In many communities in China, meditation means to sit quietly and achieve a calm state. The goal of this type of meditation is to achieve, quite literally, peace of mind.
When it comes to the martial arts in Chinese society, however, meditation means much more. It goes beyond just calming the mind but also raises the spirit and help practitioners to pursue the meaning of life. This pursuit can help the physical body become more powerful. Yin calmness also can be achieved, as well. It is truly the Ying and Yang balance, allowing a marital artist to achieve a high level of skill in the martial arts while also understanding the need for peace and harmony.
If you are interested in meditation as part of your martial arts training (and you should if you want to continue to grow and thrive in your practice), there are two questions that you need to ask yourself.
What is my purpose for training in meditation? Am I looking to achieve peace of mind? Do I want to become more enlightened? Is it to further my martial arts training?
How can I succeed? How can I meditate in the correct way? How committed am I? Do I have the patience and will to achieve my goals for meditation?
Mediation is a long journey. Mastering it will not be quick and easy. However, the journey will have its own rewards as you progress in your practice. The first step in your journey is to master the art of embryonic breathing.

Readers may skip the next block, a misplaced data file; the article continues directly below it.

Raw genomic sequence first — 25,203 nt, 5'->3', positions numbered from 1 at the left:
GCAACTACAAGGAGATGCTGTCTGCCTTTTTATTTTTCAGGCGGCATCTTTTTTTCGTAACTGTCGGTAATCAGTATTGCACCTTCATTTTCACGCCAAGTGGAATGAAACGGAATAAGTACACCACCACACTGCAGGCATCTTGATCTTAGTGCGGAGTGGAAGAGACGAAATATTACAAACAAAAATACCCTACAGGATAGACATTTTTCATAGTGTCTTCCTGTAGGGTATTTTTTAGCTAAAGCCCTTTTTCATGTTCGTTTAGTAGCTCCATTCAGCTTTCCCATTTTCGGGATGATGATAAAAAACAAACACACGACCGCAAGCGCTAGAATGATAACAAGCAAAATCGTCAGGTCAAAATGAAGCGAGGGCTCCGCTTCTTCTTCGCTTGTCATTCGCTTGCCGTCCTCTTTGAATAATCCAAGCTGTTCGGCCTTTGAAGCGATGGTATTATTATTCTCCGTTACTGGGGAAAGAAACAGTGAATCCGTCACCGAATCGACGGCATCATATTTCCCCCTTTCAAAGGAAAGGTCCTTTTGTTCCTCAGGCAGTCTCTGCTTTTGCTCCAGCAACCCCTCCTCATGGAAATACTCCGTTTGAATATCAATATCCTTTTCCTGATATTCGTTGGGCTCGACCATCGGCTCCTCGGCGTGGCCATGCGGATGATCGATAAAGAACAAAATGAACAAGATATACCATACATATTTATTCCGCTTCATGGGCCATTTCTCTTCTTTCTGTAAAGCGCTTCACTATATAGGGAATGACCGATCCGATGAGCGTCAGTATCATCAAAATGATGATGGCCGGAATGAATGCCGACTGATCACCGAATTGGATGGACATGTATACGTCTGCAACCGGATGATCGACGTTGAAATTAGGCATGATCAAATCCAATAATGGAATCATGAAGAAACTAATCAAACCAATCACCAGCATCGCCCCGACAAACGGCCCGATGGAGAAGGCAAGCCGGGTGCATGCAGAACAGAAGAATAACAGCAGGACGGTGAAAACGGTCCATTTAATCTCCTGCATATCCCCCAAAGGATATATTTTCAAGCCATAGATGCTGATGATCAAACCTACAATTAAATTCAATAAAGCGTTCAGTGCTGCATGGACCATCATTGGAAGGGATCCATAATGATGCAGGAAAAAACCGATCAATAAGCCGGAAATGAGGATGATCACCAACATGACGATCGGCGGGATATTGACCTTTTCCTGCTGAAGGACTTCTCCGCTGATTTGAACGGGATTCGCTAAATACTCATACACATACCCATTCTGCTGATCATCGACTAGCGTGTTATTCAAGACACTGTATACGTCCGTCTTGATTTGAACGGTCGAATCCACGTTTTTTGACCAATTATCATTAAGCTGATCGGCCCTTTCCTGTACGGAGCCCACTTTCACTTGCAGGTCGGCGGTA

The concept of embryonic breathing begins with understanding that the body has two polarities, one resides in the brain—the upper Dantian—and the other is in the area of the abdomen region—the lower Dantian. The lower and upper Dantian communicate through the spinal cord. This enables the two brains to act as one. Physically, they are two, but in action, they are one.
Embryonic breathing is sometimes called “stopping the breath.” Some people mistakenly take this to mean that they should hold their breath. This is not the case. Embryonic breathing means that your breath feels like an effortless, internal movement. It becomes so natural that you are unaware that you are breathing, like a child in the womb. This allows you to become present in the moment. It is important, therefore, that you do not concentrate your mind on your breathing but rather let it occur naturally so that your breathing becomes calm and serene.
Again, embryonic breathing takes time to learn and master. When it is mastered, however, it forms a profound step in your journey to master meditation.